Toronto city council’s recent decision to add LIUNA to its ICI roster has observers scratching their heads, curious about how it all came about.
Council voted June 19 to stay the course as a construction employer in the ICI sector, thus retaining binding collective agreements with nine trade unions, with LIUNA to become the tenth.
The decision also had Mike Gallardo, executive director of the Merit OpenShop Contractors Association of Ontario, wondering how longtime rivals the Carpenters’ union and LIUNA (Labourers’ International Union of North America) would work together given their notorious jurisdictional disputes of the past.
On the first point, how LIUNA came to be included, Gallardo noted there had been no indication in the staff report being considered by Toronto councillors that LIUNA would be coming on board.
We would have hoped they would have had more consultation
— Mike Gallardo
Merit OpenShop Contractors Association of Ontario
But coming out of an in-camera session, two resolutions were presented by Councillor Ana Bailao, one to negotiate a voluntary recognition agreement that would add LIUNA to the ICI roster and the other to support the city continuing as a construction employer.
The first passed 20-4, the second 19-5.
“It was, ‘Wait, what just happened?’ ” said Gallardo, referring to LIUNA’s inclusion.
“The industry is scratching their heads.
“We would have hoped they would have had more consultation before getting into another agreement. The decision was opt in or out, now they are into a grey area. It smells funny.”
During discussions before the vote, Councillors Stephen Holyday and Jaye Robinson quizzed Bailao on how LIUNA came to be included.
“This is a union that does a lot of work for the city,” said Bailao. “People are talking about not having enough competition and contractors and so on so I thought it would be important to add those.”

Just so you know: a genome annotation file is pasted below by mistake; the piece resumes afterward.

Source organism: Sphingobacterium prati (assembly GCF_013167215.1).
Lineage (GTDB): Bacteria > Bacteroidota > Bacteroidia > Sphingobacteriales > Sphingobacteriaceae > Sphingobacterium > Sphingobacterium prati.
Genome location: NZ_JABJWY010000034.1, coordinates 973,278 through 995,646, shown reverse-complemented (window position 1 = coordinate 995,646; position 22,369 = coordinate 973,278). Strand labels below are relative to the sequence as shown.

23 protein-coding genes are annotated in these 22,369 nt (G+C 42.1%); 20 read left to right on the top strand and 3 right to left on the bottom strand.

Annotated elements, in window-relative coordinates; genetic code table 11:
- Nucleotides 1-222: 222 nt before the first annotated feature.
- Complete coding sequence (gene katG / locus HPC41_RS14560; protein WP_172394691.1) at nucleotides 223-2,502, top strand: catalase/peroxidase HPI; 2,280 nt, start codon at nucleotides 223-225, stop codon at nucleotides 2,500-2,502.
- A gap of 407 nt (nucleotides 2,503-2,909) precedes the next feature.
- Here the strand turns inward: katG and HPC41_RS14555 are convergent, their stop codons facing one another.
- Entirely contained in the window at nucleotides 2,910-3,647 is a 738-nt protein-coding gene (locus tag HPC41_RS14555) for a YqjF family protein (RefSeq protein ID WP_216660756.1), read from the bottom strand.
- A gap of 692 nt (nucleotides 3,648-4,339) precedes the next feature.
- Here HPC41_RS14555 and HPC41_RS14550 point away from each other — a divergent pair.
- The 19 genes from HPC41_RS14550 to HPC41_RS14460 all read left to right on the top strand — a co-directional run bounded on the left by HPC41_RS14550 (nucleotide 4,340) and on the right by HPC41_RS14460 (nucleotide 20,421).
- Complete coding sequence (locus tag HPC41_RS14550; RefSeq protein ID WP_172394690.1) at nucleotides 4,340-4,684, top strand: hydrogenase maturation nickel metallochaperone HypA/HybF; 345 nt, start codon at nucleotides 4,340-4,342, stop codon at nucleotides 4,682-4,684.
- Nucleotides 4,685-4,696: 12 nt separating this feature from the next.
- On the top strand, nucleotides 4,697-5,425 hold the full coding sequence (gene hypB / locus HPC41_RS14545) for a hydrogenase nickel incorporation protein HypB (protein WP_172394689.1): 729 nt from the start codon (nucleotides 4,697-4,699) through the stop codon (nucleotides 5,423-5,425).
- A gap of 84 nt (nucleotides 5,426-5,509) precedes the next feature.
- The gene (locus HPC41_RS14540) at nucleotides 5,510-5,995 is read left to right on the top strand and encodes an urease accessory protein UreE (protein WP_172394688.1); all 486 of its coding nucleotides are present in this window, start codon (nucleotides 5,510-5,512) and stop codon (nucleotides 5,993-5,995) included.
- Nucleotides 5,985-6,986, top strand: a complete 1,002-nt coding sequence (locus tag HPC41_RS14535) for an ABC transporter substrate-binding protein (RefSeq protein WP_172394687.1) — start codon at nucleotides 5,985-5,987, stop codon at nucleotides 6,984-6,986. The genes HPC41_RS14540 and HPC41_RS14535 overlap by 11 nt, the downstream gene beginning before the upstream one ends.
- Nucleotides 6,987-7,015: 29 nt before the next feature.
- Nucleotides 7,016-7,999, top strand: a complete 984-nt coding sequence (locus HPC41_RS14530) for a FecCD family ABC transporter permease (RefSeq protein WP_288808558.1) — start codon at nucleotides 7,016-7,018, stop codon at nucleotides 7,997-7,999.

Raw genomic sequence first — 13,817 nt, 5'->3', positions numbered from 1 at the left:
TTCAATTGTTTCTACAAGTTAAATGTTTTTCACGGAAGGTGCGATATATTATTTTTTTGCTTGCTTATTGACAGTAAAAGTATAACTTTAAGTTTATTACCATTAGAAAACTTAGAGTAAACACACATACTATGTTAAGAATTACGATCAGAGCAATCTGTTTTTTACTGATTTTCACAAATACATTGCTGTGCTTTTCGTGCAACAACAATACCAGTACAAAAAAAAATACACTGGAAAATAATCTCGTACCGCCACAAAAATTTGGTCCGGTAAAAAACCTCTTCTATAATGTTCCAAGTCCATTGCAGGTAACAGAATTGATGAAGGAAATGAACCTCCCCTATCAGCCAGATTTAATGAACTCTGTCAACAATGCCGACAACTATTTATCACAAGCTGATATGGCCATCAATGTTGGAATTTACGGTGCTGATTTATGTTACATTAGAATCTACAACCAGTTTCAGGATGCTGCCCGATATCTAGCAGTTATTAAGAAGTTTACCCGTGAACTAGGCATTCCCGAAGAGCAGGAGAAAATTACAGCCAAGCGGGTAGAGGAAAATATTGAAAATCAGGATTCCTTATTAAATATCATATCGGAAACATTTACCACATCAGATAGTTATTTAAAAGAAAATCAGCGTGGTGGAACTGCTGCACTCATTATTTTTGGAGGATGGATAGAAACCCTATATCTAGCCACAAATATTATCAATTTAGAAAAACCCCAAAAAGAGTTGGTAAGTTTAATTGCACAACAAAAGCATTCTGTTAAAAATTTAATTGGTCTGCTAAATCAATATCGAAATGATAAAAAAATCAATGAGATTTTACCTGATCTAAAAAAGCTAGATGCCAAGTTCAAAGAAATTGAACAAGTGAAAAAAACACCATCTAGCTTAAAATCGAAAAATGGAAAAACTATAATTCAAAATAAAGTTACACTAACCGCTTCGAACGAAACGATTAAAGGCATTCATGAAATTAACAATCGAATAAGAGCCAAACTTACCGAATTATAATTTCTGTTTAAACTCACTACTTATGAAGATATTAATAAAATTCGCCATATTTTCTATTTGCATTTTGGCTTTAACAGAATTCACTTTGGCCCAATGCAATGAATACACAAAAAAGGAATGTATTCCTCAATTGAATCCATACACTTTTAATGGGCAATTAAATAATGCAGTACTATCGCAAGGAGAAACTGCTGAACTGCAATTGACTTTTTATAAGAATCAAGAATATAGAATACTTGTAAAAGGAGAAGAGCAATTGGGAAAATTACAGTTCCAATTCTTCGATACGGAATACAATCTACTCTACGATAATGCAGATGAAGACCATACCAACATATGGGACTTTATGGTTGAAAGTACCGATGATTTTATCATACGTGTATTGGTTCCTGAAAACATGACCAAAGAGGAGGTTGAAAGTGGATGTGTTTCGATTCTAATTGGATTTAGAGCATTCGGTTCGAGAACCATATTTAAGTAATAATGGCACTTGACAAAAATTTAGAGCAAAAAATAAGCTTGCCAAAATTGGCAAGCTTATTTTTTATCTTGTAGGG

Asked how she knew LIUNA does good work, Bailao answered at one point,” I see a lot of work they do in my area so I am happy for that.”
She later noted LIUNA has a good track record of work for the city and that city staff has evaluated the work done and consistently invited the union to participate in more projects.
Robinson said she had never heard of any meetings where LIUNA’s participation in ICI work was discussed leading up to council consideration of the issue, and it looked as if supporters had just “plucked one group” without discussion.
Bailao declined a request for an interview.
LIUNA general counsel Sean McFarling explained LIUNA has been advocating with city staff for four years to be included in the ICI sector and when the Ford government’s Bill 66 required some public entities to take action, to signal they wished to keep their status as construction employers, it was seen by LIUNA as an appropriate time to reiterate the request.
On the issue of LIUNA and the Carpenters’ cooperating given their history, Gallardo asked, “How do you determine scopes of practice — the unions are going to determine that?”
Both McFarling and Mike Yorke, president of the United Brotherhood of Carpenters and Joiners of America, said they anticipate no significant problems between the unions with LIUNA now participating in the Toronto ICI sector.
Yorke acknowledged there was a joint strategy.
“There was a level of cooperation, it’s true,” he said. “The Carpenters’ and Labourers’ over the years have had our issues but on this issue there was a like-mindedness and an acknowledgement that this was much bigger than one union.”
McFarling said it’s important to seize any chance building trades have to show solidarity.
“It doesn’t mean all issues are solved,” he said. “Jurisdiction in other sectors is something we will continue to struggle with, but when there is an opportunity to co-operate and protect unionized jobs for all the trades, we are happy to embrace that and be a part of it.”
McFarling and Yorke said those who warn their unions would fight over jurisdiction within the city’s ICI sector do not understand the unique nature of ICI work in the city. The city will not be involved in assigning jurisdictions, McFarling pointed out, rather it will be left to the unions.
“Most disputes occur outside of the GTA,” said McFarling. “The practices here are well established. It is very rare for us not to sort out an assignment of work in a meaningful way.”
Yorke pointed to the unique nature of designation orders in the ICI sector in the city.
“In the scope of work for the jurisdictions, there are demarcation lines and they are very strict and very clear so we don’t foresee major issues with the city vis-a-vis LIUNA at all,” he said.